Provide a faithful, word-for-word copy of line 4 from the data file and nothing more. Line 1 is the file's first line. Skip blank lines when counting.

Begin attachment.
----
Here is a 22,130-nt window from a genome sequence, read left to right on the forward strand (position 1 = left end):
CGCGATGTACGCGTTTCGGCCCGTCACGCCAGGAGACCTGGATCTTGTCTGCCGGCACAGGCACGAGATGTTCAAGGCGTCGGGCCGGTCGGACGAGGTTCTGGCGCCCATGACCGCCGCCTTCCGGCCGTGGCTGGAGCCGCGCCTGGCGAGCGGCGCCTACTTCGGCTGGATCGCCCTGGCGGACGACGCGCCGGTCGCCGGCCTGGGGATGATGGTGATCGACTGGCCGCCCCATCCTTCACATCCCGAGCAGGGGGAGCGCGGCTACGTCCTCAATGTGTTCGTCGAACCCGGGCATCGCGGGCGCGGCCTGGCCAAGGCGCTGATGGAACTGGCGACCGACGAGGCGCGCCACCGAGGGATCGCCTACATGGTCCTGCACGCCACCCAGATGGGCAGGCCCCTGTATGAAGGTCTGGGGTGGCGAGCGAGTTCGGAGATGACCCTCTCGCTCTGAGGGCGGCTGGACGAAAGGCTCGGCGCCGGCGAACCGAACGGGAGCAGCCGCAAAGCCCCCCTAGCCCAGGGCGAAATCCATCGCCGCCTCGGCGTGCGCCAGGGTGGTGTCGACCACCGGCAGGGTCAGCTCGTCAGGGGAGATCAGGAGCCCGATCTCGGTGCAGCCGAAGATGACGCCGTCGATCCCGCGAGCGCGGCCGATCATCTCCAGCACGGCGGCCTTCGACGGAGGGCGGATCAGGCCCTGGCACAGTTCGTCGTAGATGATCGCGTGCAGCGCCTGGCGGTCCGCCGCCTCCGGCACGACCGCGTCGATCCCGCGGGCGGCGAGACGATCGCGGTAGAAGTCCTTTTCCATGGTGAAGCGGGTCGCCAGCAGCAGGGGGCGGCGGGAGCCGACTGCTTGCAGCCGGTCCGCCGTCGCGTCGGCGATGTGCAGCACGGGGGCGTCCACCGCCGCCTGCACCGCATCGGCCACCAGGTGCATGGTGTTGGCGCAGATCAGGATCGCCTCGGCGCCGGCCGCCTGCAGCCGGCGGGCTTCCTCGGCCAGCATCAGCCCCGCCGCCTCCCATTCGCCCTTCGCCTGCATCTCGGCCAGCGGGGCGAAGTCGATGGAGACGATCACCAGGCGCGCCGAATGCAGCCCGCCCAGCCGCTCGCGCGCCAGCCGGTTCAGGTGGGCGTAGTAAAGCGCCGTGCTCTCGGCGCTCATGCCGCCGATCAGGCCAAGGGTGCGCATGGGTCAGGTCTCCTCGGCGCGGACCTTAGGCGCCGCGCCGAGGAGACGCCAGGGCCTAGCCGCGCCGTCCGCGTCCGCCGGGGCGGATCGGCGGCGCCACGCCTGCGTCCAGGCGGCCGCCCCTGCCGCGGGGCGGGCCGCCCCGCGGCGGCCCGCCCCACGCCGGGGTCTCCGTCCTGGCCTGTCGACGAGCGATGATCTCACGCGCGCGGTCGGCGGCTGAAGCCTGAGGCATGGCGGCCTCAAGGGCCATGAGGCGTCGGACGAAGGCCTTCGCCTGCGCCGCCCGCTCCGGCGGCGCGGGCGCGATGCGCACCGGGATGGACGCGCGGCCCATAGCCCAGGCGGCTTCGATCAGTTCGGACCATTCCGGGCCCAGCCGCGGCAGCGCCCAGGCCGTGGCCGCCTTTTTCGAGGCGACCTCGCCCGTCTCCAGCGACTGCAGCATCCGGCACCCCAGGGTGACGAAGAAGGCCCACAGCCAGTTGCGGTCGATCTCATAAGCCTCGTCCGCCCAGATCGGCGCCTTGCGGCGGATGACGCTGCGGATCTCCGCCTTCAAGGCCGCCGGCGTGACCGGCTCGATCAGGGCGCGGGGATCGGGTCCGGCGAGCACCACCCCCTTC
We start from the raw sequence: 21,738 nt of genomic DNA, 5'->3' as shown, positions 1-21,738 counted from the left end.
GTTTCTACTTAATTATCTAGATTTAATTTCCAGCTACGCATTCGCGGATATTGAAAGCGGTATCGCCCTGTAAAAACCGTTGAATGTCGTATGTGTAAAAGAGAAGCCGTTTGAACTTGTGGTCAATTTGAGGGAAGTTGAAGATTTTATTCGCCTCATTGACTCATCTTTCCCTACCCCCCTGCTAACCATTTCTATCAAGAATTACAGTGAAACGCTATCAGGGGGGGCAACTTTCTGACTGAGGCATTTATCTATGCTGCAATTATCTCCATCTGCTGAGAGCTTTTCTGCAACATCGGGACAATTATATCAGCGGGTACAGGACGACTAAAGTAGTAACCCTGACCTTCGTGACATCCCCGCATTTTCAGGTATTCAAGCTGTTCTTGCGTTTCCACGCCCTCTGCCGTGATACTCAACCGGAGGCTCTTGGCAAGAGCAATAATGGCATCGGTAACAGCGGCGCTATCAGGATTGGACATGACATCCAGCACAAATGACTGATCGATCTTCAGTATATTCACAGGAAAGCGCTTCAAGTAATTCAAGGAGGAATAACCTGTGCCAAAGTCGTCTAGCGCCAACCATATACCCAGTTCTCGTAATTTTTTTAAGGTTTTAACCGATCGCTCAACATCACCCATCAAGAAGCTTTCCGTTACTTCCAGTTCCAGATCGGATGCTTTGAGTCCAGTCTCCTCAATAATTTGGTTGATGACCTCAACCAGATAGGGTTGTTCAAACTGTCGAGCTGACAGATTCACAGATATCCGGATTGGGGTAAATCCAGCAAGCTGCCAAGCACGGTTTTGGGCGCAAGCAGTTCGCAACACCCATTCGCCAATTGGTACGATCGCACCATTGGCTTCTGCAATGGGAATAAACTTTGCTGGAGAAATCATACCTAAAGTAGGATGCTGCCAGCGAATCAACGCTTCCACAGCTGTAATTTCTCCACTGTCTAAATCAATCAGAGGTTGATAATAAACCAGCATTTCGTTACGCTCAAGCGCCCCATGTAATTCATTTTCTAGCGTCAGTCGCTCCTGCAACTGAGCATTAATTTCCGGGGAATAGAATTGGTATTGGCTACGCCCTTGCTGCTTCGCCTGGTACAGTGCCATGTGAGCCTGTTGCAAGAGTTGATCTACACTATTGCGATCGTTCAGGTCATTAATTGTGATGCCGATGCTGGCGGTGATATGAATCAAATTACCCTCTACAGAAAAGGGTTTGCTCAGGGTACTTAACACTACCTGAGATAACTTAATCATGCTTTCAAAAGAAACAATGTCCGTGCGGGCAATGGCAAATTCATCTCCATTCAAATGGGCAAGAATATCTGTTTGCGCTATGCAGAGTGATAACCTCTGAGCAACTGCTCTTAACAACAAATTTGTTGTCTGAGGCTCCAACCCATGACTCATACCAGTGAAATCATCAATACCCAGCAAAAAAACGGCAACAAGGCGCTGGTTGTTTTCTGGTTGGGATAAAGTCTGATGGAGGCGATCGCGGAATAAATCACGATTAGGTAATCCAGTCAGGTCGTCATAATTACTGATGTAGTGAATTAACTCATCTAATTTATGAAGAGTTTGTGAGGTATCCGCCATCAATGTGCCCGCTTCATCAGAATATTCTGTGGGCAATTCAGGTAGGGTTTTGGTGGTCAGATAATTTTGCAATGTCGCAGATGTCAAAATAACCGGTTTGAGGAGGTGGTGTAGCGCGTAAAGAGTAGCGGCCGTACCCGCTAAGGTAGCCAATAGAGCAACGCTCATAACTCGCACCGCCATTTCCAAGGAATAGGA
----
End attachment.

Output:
GTTTCTACTTAATTATCTAGATTTAATTTCCAGCTACGCATTCGCGGATATTGAAAGCGGTATCGCCCTGTAAAAACCGTTGAATGTCGTATGTGTAAAAGAGAAGCCGTTTGAACTTGTGGTCAATTTGAGGGAAGTTGAAGATTTTATTCGCCTCATTGACTCATCTTTCCCTACCCCCCTGCTAACCATTTCTATCAAGAATTACAGTGAAACGCTATCAGGGGGGGCAACTTTCTGACTGAGGCATTTATCTATGCTGCAATTATCTCCATCTGCTGAGAGCTTTTCTGCAACATCGGGACAATTATATCAGCGGGTACAGGACGACTAAAGTAGTAACCCTGACCTTCGTGACATCCCCGCATTTTCAGGTATTCAAGCTGTTCTTGCGTTTCCACGCCCTCTGCCGTGATACTCAACCGGAGGCTCTTGGCAAGAGCAATAATGGCATCGGTAACAGCGGCGCTATCAGGATTGGACATGACATCCAGCACAAATGACTGATCGATCTTCAGTATATTCACAGGAAAGCGCTTCAAGTAATTCAAGGAGGAATAACCTGTGCCAAAGTCGTCTAGCGCCAACCATATACCCAGTTCTCGTAATTTTTTTAAGGTTTTAACCGATCGCTCAACATCACCCATCAAGAAGCTTTCCGTTACTTCCAGTTCCAGATCGGATGCTTTGAGTCCAGTCTCCTCAATAATTTGGTTGATGACCTCAACCAGATAGGGTTGTTCAAACTGTCGAGCTGACAGATTCACAGATATCCGGATTGGGGTAAATCCAGCAAGCTGCCAAGCACGGTTTTGGGCGCAAGCAGTTCGCAACACCCATTCGCCAATTGGTACGATCGCACCATTGGCTTCTGCAATGGGAATAAACTTTGCTGGAGAAATCATACCTAAAGTAGGATGCTGCCAGCGAATCAACGCTTCCACAGCTGTAATTTCTCCACTGTCTAAATCAATCAGAGGTTGATAATAAACCAGCATTTCGTTACGCTCAAGCGCCCCATGTAATTCATTTTCTAGCGTCAGTCGCTCCTGCAACTGAGCATTAATTTCCGGGGAATAGAATTGGTATTGGCTACGCCCTTGCTGCTTCGCCTGGTACAGTGCCATGTGAGCCTGTTGCAAGAGTTGATCTACACTATTGCGATCGTTCAGGTCATTAATTGTGATGCCGATGCTGGCGGTGATATGAATCAAATTACCCTCTACAGAAAAGGGTTTGCTCAGGGTACTTAACACTACCTGAGATAACTTAATCATGCTTTCAAAAGAAACAATGTCCGTGCGGGCAATGGCAAATTCATCTCCATTCAAATGGGCAAGAATATCTGTTTGCGCTATGCAGAGTGATAACCTCTGAGCAACTGCTCTTAACAACAAATTTGTTGTCTGAGGCTCCAACCCATGACTCATACCAGTGAAATCATCAATACCCAGCAAAAAAACGGCAACAAGGCGCTGGTTGTTTTCTGGTTGGGATAAAGTCTGATGGAGGCGATCGCGGAATAAATCACGATTAGGTAATCCAGTCAGGTCGTCATAATTACTGATGTAGTGAATTAACTCATCTAATTTATGAAGAGTTTGTGAGGTATCCGCCATCAATGTGCCCGCTTCATCAGAATATTCTGTGGGCAATTCAGGTAGGGTTTTGGTGGTCAGATAATTTTGCAATGTCGCAGATGTCAAAATAACCGGTTTGAGGAGGTGGTGTAGCGCGTAAAGAGTAGCGGCCGTACCCGCTAAGGTAGCCAATAGAGCAACGCTCATAACTCGCACCGCCATTTCCAAGGAATAGGA